First Nations express concerns about fast-tracking of battery plant project


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Several First Nations communities fear Windsor’s $5-billion electric vehicle battery plant will go ahead without Indigenous consultation if the province expedites necessary zoning approvals.

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Although the Government of Ontario is legally required to engage First Nations communities if it grants Windsor’s request for a Minister’s Zoning Order (MZO) — a provincial trump card that lets the province immediately authorize development — for 230 acres at Banwell Road and EC Row Avenue, Caldwell First Nation Chief Mary Duckworth on Monday expressed skepticism.

“We are seeking the City of Windsor’s support to ensure the adequate consultation and accommodation of our First Nations confederacy is undertaken,” Duckworth told city council.

Duckworth also asked that council delay its request for an MZO until after Indigenous groups had been consulted.

To meet an “aggressive schedule” laid out by Stellantis and LG Energy Solutions, city administration council urged to request an MZO to fast-track the rezoning of land assembled for the NextStar Energy Inc. factory that is not yet designated for manufacturing use. An MZO would not be appealable to the Ontario Land Tribunal and does not require public consultation.

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Following the usual steps to rezone each parcel without an MZO would take several months. An appeal to the Ontario Land Tribunal, which would be possible if the city rezoned the land as usual, could add another year or two to the approvals process. With giga factory construction scheduled to begin this August, a staff report said the city would need an MZO to meet its deadline, or face a “significant risk of losing the planned investment.”

Jelena Payne, the city’s commissioner of economic development and innovation, said there are “very tight timelines associated” with the factory project, “however, notwithstanding the requirements for the province to do the consultations as part of that process.”

When asked by Ward 9 Coun. Kieran McKenzie if she supported the massive investment expected to create 2,500 direct jobs, Duckworth did not answer directly, instead stating that “no nation should go over top any other nation.” She also voiced concern about an archeological assessment performed at the site without input from Caldwell First Nation, as well as findings that the endangered Butler’s Gartersnake inhabits the land.

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In a written submission, Walpole Island First Nation consultation manager Janet Macbeth said that the first nation “knows that the timelines are very sensitive” to secure the project, “but we do have concern that an MZO will shortchange the consultation process with WIFN.”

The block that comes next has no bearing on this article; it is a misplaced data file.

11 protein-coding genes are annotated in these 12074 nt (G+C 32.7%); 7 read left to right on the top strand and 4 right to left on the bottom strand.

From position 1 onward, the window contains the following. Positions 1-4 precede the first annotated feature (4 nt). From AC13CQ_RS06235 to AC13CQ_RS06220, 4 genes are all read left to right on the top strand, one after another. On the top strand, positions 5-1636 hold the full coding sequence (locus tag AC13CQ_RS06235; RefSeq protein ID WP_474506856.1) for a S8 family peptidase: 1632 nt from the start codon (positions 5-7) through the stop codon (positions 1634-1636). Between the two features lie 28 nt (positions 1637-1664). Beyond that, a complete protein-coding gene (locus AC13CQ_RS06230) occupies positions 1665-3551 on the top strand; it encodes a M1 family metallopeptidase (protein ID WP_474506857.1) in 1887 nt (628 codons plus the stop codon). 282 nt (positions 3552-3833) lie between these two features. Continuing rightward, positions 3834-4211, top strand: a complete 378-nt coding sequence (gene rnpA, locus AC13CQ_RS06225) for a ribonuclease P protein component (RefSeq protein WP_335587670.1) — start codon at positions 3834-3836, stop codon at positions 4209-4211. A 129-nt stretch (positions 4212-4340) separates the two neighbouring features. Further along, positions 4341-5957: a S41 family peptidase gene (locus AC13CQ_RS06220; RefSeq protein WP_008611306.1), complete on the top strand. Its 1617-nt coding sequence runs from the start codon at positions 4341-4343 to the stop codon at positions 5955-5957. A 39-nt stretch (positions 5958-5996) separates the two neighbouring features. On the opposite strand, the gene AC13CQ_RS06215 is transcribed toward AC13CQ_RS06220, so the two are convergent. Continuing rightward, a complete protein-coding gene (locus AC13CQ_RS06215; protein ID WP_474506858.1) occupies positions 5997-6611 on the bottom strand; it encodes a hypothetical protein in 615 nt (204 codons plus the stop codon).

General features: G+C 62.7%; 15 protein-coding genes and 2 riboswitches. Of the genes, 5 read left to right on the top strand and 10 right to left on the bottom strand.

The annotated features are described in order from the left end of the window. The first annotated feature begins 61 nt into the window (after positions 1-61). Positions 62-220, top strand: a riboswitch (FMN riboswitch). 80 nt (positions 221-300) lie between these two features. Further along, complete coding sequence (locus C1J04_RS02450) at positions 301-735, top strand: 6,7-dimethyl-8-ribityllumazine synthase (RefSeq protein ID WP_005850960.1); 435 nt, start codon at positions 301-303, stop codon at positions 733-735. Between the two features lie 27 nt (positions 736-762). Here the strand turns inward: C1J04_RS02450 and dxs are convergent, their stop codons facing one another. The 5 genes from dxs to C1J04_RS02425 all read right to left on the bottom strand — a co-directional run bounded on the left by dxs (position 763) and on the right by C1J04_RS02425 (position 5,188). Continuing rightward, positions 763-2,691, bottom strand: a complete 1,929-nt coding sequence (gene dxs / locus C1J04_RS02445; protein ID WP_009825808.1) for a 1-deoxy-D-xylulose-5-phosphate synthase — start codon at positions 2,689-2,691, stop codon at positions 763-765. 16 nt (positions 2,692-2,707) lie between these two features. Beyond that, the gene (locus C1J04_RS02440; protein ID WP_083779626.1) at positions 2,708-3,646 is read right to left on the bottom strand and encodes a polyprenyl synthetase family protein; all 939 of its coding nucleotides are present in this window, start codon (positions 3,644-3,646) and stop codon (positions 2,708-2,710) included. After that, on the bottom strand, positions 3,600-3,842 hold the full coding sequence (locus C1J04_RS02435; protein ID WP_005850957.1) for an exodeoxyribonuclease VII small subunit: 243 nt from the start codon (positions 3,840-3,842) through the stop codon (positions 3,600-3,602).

While several councilors acknowledged the Indigenous delegates’ unease, they voted unanimously to seek an MZO from the province in a letter from Windsor Mayor Drew Dilkens to avoid jeopardizing the largest private sector investment in Ontario history.

On the motion, McKenzie asked that the mayor’s correspondence also “cite the critical need” for the province to “meet their duty to consult” with Indigenous communities as part of the project, with the expectation of “resolutions to be reached.”

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The only other time an MZO has been issued in Windsor was in 1998 when the province issued a zoning order to allow slot machines at the former Windsor Raceway.

Until a few years ago, zoning orders from the province were used sporadically, with about one MZO issued per year on average. The Doug Ford Conservatives, however, have faced criticism for bypassing local planning rules to authorize dozens of developments — 44 between March 2019 and March 2021 alone, according to Ontario Auditor General Bonnie Lysyk’s annual report for 2021.

“The province has abused the MZO process in terms of its land development in the last year to 18 months,” McKenzie said. “The use of this tool is evolving into places that I’m not comfortable with.

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“Having said that, this project is exactly what the MZO was created to facilitate — there’s $5 billion on the line, 2,500 direct jobs, likely well over 10,000 indirect jobs.”

It has been made clear to him, McKenzie said, “that if there was no MZO, there would be no investment. There’s no way I’d be standing in the way of that, despite my serious concerns with what we heard tonight.”

Ward 6 Coun. Jo-Anne Gignac said it’s “essential” that the city move forward, “knowing full well” the province must consult with Indigenous communities before issuing the zoning order.

“The MZO is not a process that is used regularly. I understand that,” Gignac said. “It’s very unusual. But I think we have to have a level of trust in the province and the process that will be undertaken.”

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